Apart from the surly old bandit referred to by the film’s title, nearly all the characters of import in Tommy Lee Jones’ “The Homesman” are women. Some, like the hardy pioneer embodied by Hilary Swank, demonstrate what fortitude it took to succeed on the frontier. Others, such as the three “cuckoo clocks” she volunteers to escort back East, reflect the consequences that such a demanding life could put on those of a less resilient temperament. Between those two extremes exists a range as vast as the horizons in this sturdy cross-country Western, which shares more than just an actor in common with “Lonesome Dove” and could lasso some of its audience, with the right kind of push.
“People like to talk about death and taxes, but when it comes to crazy, they stay hushed up,” notes a townsperson in the hardscrabble Nebraska Territories where the seemingly linear but surprisingly unpredictable story begins. That amateur philosopher’s observation is as true today as it might have been in 1854, which means instead of rehashing the same stale Old West stories that have all but exhausted the genre, “The Homesman” — based on a novel by “The Shootist” scribe Glendon Swarthout once eyed for adaptation by Sam Shepard — has the unique advantage of exploring a relatively overlooked chapter of America’s past.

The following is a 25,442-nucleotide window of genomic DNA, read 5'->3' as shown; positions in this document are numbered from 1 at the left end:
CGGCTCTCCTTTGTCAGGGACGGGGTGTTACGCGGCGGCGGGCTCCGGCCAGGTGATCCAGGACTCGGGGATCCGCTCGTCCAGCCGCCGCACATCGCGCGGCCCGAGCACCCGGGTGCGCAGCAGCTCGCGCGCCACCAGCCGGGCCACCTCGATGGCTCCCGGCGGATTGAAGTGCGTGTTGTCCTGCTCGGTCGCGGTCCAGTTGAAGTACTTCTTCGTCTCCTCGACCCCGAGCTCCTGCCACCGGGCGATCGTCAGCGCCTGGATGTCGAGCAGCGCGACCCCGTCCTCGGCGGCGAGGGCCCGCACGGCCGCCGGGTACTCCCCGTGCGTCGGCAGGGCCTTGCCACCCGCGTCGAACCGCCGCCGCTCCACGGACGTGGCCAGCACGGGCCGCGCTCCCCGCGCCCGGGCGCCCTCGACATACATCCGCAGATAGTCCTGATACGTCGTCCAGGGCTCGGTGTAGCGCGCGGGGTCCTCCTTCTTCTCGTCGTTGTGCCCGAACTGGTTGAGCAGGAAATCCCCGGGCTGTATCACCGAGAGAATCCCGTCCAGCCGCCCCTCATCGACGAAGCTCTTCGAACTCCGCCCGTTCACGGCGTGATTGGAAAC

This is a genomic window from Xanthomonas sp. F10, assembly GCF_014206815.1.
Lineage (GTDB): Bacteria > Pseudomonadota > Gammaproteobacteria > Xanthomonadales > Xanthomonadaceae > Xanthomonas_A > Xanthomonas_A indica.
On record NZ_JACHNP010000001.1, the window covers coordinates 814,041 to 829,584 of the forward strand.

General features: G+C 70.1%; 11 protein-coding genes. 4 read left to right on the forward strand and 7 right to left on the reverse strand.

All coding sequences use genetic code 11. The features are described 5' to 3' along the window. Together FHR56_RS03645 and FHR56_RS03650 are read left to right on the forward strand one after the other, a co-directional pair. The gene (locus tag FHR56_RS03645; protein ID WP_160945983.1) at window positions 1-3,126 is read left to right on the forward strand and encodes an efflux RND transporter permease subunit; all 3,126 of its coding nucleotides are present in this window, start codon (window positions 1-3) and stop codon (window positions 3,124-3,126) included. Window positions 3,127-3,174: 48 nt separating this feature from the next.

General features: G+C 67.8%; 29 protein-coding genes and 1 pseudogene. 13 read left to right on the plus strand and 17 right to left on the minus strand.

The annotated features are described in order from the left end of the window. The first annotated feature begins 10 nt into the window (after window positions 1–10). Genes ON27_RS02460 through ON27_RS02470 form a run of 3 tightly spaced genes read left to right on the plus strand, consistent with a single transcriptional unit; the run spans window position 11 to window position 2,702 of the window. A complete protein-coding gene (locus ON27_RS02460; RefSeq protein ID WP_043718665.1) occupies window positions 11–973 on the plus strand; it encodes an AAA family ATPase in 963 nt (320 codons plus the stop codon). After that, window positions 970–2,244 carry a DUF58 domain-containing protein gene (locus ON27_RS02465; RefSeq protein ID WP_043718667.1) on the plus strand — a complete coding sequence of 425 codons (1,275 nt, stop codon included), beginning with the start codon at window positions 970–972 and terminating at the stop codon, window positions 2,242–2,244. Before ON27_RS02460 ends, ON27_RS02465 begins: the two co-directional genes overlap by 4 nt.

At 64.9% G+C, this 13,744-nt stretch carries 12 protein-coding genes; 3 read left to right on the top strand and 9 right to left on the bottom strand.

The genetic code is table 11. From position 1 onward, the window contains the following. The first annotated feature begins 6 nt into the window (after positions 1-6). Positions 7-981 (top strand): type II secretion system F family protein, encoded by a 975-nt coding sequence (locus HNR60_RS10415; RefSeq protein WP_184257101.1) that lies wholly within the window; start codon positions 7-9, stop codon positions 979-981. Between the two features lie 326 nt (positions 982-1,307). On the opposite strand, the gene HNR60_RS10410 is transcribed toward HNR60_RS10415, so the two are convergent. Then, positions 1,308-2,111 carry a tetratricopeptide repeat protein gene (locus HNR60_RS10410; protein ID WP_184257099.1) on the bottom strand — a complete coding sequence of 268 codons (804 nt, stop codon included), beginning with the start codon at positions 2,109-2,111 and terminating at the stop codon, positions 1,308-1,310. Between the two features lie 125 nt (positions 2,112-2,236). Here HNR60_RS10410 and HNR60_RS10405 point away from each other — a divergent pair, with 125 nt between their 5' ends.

Jones and co-writers Kieran Fitzgerald and Wesley Oliver privilege their female perspective from the outset, introducing stalwart yet plain 31-year-old Mary Bee Cuddy (Swank) behind her plow. A relative success among a community of hard-luck farmers, Mary Bee still lacks a husband, which may be for the best, considering the unhappy state of the three young wives the film introduces next: Arabella Sours (Grace Gummer, the daughter of Meryl Streep) lost three children to diphtheria; Theoline Belknap (Miranda Otto) tossed her infant down the outhouse hole; and Gro Svendsen (Sonja Richter) appears to be possessed by demons.
In contrast with Mary Bee’s sympathetic portrayal, the footage of these three women would be right at home in a Japanese horror movie and may well have been moved from later in the film (perhaps these unsettling vignettes seemed reductively analytical when presented as flashbacks) in order to humanize her “cargo” from the outset. Otherwise, with less to go on, the impression might have been that the frontier had turned these women feral. At any rate, the town preacher (John Lithgow) decides the only thing to be done is to pack them up and drive them back to Iowa, where a Methodist minister’s wife (Streep herself, the picture of kindness) has offered them hospice — except no man will do it, which is how Mary Bee came to lead this lunatic expedition.
Just as she is setting out, Mary Bee happens upon a wild card who calls himself George Briggs (Jones), a claim-jumping army deserter with a noose around his neck and an unsteady horse beneath him. He’s not in much of a position to negotiate, which means Mary Bee can enlist his help in exchange for saving his life. A proud and devoutly religious woman, Mary Bee isn’t normally the type to ask for help, but lately, she seems to have recognized that life might be a little less arduous with someone to share it with, and while the thought is nowhere in her mind at the time, a bonding experience such as this could be a way of auditioning a suitable mate.